You are no doubt familiar with ‘The Shop’behind Chestnuts tea room. It has been there for a number of years, and has taken on several guises – originally a gift shop for tourists, it was then transformed into a book store for students. Since April 2016 it has had a sad existence, acting as a storeroom for secondhand books or standing empty. But no longer!
The shop has been transformed into an art gallery, Castle Arts, offering for sale the work of local artists, including some from the Society of Eastbourne Artists. The artists, both amateur and semi-professional, have come together to create a wide range of paintings and craft items which will appeal to many different tastes. Landscapes, abstracts, glass work and paper crafts are all available at affordable prices.
This weekend the Gallery will be open for the first time as part of Castle Connections, when we celebrate the Castle at the heart of the community. Do visit and have a look around – you may even be tempted to buy something. As you can see from the photographs, you may not recognise the place!
As mentioned, Castle Connections is this weekend. Don’t forget, entry to this event is free to you as a member of the Castle Community. Come and discover the ways in which the Castle is involved with its community and take this opportunity to find out more about the roles of the many organisations that work alongside us.
From the beginning of next term the Library will be extending its opening hours to 24 hours a day 7 days a week. And no, they are not recruiting a small army of librarians to staff the desk around the clock. Instead they are buying just one machine – a self-issue machine (SIM). The new machine will sit in the corridor between the two Library rooms, and will be awake and willing to issue a book whenever it is called upon to do so.
Practically there will be a few changes to how the Library operates once the SIM is installed. The most obvious will be the change to the Library’s staffed hours. From Monday 8th May regular staffed hours will be 9.00am to 6.00pm Monday to Thursday, 10.00am to 5.00pm Friday, and unstaffed at the weekends. There will be a staff presence in the Library the weekend before the start of classes each term, as this is a busy book-buying period, and as you know, our campus bookstore The Book Stack runs out of the Library.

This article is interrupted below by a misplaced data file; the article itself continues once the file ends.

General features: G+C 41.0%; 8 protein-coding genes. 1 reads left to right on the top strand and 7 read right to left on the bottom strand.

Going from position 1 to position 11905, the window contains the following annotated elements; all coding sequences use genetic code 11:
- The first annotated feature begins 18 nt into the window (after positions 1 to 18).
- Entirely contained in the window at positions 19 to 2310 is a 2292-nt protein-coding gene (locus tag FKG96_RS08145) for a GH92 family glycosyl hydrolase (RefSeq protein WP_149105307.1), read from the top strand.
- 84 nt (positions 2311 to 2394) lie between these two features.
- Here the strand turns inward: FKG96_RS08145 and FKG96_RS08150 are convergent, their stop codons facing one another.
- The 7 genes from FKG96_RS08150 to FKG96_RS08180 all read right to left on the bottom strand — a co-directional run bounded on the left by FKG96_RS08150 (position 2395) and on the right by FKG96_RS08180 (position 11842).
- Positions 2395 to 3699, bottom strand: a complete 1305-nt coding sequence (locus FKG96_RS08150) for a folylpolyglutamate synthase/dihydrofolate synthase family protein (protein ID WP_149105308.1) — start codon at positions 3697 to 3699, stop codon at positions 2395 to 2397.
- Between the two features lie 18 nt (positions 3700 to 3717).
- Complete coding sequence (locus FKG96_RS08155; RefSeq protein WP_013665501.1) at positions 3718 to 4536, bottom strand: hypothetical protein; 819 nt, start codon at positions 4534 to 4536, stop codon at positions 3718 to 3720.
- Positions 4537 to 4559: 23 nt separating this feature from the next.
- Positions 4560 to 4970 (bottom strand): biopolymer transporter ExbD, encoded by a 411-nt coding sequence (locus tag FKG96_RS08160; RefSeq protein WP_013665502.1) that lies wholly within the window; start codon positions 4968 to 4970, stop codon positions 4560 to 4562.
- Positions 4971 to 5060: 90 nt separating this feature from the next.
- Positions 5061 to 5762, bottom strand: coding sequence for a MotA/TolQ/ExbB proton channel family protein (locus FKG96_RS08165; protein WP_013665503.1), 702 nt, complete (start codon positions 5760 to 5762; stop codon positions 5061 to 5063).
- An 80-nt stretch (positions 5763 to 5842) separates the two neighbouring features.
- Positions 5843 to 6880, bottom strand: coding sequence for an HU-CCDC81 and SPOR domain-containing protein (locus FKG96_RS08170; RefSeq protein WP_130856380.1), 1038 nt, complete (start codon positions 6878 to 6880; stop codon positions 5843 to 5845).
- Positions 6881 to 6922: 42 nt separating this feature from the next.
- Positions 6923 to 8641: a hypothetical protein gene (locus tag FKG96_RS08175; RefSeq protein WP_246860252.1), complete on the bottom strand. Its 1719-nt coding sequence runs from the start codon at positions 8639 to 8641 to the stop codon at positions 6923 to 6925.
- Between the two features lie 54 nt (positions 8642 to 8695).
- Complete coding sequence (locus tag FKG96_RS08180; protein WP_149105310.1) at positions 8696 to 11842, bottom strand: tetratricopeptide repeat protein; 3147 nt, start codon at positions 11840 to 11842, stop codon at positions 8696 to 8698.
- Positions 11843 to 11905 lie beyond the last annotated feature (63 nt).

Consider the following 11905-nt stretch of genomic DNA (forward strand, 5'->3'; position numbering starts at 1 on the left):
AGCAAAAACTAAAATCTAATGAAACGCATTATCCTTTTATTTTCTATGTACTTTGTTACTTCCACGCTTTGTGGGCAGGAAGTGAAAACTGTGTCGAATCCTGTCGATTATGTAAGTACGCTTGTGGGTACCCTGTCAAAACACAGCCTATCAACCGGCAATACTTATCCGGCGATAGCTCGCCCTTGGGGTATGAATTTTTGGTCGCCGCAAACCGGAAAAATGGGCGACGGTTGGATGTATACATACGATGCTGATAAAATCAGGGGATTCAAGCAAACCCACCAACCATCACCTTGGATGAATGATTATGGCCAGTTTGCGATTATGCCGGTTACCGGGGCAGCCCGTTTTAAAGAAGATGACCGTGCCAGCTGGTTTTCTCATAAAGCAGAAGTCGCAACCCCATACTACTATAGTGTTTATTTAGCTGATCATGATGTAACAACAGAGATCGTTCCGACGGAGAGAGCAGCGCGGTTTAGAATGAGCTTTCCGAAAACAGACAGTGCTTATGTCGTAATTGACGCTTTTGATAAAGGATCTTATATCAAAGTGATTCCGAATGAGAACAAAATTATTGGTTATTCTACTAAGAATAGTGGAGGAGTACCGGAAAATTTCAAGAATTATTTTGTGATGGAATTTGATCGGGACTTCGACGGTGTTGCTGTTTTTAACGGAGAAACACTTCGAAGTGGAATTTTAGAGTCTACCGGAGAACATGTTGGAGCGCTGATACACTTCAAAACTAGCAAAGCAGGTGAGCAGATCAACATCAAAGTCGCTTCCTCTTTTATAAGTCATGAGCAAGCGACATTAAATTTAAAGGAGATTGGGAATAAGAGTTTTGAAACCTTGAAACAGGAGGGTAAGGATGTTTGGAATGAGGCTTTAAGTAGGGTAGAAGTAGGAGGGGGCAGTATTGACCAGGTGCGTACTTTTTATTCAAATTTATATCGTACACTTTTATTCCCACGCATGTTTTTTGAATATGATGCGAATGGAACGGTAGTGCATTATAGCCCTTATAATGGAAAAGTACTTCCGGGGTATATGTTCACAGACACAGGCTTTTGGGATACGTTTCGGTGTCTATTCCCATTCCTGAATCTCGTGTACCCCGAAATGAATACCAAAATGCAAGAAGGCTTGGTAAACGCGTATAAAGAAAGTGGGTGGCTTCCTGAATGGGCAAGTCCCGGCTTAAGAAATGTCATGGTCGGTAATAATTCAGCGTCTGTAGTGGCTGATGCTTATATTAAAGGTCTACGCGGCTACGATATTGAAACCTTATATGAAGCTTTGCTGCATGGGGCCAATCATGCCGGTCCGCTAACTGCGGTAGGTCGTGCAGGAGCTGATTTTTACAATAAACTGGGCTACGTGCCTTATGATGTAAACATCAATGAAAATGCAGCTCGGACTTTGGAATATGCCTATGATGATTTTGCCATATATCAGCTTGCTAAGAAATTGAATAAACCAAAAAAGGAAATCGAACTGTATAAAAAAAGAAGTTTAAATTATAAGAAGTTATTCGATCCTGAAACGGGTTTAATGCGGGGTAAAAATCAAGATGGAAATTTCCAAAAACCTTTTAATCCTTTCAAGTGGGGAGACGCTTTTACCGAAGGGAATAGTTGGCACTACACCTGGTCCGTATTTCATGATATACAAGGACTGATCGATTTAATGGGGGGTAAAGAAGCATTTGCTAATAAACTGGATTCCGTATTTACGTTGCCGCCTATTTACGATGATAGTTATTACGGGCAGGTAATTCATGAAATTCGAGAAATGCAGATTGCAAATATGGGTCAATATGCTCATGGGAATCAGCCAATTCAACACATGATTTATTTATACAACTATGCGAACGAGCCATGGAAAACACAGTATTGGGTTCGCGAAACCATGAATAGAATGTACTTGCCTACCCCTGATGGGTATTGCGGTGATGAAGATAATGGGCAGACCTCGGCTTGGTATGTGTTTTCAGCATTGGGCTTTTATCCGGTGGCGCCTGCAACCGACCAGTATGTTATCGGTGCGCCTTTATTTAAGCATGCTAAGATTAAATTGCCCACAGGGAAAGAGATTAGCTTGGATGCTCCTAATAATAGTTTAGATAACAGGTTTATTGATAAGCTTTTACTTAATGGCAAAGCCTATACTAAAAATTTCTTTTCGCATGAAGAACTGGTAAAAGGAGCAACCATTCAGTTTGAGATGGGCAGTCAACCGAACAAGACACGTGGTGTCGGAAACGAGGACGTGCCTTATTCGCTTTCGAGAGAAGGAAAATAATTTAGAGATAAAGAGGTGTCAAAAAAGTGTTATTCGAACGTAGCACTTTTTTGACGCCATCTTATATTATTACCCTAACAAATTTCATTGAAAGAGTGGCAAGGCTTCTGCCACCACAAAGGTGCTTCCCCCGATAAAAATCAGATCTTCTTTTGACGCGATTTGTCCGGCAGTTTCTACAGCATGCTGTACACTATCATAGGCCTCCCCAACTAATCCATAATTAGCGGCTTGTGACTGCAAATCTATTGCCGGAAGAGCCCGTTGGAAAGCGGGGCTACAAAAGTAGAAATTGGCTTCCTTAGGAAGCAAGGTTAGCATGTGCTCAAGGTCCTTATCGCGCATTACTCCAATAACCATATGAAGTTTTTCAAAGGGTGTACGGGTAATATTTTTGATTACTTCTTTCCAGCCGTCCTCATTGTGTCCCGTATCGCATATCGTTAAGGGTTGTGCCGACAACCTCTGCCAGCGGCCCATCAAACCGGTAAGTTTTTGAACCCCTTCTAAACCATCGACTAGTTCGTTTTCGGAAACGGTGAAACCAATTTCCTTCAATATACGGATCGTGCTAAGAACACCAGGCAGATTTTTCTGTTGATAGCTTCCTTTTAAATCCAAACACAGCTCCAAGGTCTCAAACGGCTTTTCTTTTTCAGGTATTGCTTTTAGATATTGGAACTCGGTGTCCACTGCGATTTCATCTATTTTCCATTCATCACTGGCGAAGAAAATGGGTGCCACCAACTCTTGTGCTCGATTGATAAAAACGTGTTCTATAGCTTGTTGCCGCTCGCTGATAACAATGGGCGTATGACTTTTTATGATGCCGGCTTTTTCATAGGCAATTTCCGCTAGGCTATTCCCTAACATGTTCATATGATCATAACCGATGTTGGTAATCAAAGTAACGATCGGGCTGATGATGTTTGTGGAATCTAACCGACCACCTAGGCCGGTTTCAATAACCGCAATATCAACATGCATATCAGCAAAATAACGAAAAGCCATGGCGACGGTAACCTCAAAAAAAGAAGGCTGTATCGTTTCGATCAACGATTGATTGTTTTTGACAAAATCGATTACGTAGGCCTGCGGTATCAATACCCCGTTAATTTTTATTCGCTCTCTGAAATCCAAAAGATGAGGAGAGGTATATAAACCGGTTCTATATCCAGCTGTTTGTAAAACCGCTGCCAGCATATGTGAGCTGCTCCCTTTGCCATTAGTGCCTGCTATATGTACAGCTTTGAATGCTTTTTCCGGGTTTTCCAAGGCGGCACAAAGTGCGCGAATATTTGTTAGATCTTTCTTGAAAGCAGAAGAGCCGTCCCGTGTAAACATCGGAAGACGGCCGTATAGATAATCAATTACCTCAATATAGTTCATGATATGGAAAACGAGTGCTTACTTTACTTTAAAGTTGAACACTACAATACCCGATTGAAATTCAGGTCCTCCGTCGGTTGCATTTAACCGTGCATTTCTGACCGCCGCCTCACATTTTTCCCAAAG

The other significant change will be that you will no longer need a key to get into the Lending Library ‘out of hours’. This is because, firstly, there will no longer be such a thing as ‘out of hours’ and, secondly, both Library rooms will simply require a code to enter (and it will be the same code for both doors). The books and DVDs in both areas will be available to borrow 24 hours a day, with a few exceptions. ‘But what’s stopping the books just disappearing off the shelves without being issued, if both rooms are essentially unlocked?’ we hear you ask. Along with the SIM comes a new set of security gates and CCTV. If anyone inadvertently tries to leave the Library with an item they’ve not formally borrowed, the gates will alert the Library team, and they’ll be able to track the book down using the gate record and the CCTV. All very hi tech.
‘So, if you have a new machine, why do we need librarians any longer?’ you may well also be asking. While the new machine will be very good at issuing books, and even accepting them back (assuming you press the right buttons and can remember your PIN!), it’s not so good at ordering books, cataloguing them, making sure they are available on the shelves, answering student queries, explaining search skills and directing students to information online, checking reading lists, scanning items for onQ, running a bookstore selling books and stationery, and restructuring and cataloguing the Archive – in fact there are quite a few tasks that, put simply, the SIM is rubbish at. And for this reason, the Library team of Sarah, Louise and Jean will continue to be part of the Castle communityfor some time to come.